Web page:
Every week tens of millions of gallons of explosive Bakken crude oil are transported in outdated train tanker cars over an aging rail infrastructure from Montreal, Quebec, to Albany, New York. An oil train derailment along Lake Champlain or the Hudson River could be devastating to the region's people, wildlife, and natural resources.
The National Wildlife Federation, along with our affiliates and partner organizations, works to petition for the end to the dangerous practice of transporting oil by rail in the Northeast.
The Bakken crude oil that is transported by rail along Lake Champlain and the Hudson River is exceptionally explosive. Moreover, tar sands oil, which oil companies would also like to move along this route, is both explosive and nearly impossible to clean up once spilled. The rail line from Montreal to Albany travels directly along the western shores of Lake Champlain, through dozens of vulnerable New York downtowns and communities. The rail line also travels across the Hudson River and many other waterways before ending at a port in Albany on the Hudson River—passing neighborhoods, schools, and businesses on its way. The tracks on which these trains travel are aging in many areas, while rail bridges date from post-Civil War through the Eisenhower era. Though these bridges are inspected by rail companies, inspection findings are not released to the public.
Shipping oil along our rails risks irreplaceable human life and the health of invaluable natural resources that provide important habitat. As long as we continue to use the Montreal-to-Albany rail line for oil transport, we risk:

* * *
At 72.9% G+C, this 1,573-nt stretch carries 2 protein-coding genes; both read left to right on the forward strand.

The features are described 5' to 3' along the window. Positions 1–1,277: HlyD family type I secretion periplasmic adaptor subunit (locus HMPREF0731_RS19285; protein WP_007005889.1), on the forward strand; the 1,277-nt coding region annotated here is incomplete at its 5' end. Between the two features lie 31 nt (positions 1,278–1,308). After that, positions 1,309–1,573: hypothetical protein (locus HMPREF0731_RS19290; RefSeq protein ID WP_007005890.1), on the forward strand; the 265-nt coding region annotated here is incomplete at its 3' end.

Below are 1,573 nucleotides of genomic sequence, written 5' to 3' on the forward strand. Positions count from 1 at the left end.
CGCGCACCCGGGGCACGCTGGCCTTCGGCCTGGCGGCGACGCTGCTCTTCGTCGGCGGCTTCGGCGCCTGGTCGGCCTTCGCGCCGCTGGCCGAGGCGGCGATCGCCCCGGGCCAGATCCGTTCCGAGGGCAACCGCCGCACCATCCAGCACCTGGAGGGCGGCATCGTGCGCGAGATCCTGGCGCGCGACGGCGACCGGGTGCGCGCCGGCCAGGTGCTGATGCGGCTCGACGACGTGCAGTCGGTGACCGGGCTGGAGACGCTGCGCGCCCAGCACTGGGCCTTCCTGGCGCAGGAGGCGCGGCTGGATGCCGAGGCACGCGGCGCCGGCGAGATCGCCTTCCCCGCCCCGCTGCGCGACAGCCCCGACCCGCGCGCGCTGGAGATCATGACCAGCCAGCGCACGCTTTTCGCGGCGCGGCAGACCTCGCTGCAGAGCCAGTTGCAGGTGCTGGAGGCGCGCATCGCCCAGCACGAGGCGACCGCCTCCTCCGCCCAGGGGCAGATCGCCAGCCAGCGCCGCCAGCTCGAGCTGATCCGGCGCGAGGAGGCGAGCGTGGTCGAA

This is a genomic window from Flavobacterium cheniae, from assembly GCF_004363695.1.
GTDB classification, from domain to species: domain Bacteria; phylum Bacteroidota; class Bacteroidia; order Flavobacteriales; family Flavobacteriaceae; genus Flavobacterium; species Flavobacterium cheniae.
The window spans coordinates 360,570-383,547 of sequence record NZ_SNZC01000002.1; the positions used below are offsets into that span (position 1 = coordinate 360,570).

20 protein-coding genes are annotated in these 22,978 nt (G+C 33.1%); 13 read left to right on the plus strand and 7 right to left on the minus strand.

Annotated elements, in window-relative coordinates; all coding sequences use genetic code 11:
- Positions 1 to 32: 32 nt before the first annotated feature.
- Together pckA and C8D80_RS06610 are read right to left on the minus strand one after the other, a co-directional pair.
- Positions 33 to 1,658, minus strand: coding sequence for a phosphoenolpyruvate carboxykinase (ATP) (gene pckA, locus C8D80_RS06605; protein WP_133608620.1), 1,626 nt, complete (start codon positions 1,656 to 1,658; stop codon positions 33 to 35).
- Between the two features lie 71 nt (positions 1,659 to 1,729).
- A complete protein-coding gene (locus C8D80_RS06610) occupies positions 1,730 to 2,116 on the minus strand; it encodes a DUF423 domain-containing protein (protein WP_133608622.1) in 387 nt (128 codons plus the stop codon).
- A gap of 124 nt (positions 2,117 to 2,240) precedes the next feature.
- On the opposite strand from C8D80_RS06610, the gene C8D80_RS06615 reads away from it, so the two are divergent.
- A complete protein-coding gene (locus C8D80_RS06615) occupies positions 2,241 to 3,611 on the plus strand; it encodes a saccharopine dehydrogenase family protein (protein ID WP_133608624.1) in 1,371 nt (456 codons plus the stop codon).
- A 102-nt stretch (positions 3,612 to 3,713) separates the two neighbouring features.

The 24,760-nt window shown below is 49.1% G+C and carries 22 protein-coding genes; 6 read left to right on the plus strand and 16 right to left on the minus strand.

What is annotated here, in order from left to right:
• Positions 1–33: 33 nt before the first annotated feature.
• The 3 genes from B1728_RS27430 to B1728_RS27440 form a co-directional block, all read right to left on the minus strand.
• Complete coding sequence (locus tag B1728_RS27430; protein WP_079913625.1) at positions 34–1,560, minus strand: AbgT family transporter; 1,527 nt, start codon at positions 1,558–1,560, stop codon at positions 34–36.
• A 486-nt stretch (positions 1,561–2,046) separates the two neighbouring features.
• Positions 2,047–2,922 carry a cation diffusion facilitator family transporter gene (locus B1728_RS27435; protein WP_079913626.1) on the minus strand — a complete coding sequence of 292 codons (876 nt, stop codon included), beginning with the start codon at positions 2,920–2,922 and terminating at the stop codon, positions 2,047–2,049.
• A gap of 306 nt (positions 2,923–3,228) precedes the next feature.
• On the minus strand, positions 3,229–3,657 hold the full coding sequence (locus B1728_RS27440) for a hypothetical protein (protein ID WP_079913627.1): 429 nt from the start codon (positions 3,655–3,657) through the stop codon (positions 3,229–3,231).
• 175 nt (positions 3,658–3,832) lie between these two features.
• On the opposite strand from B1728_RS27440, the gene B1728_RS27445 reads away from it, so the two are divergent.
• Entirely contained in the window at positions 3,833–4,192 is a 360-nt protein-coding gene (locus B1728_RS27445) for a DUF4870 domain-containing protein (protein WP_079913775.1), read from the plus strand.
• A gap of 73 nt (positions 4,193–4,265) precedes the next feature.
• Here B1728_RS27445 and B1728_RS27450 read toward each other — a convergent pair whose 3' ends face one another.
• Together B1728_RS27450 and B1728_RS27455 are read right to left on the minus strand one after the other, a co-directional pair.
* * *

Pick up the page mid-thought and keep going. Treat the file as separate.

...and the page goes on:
Oil train transportation along Lake Champlain and the Hudson River must be stopped by congressional action. There is currently no safe way to transport oil by trains—and with declining oil use, particularly in the Northeast, there is no need to move oil by rail along aging tracks in a sensitive and remote region. The threat is imminent, and no community can afford a tragedy like that of the horrific 2013 oil train derailment in Lac-Mégantic, Quebec, that killed 47 people and incinerated the downtown in an enormous explosion. Nor can we risk the impacts to wildlife that an oil-by-rail disaster would cause to an important natural treasure like Lake Champlain. We should be using our rail system for reducing our dependence on fossil fuels by efficiently transporting safe commodities, and people, in trains.
Report – Tar Sands at Our Doorstep: The Threat to the Lake Champlain Region's Waters, Wildlife, and Climate
Fact Sheet – Oil By Rail: Lake Champlain & Hudson River Region
Letter to Members of Congress from the Oil by Rail Coalition
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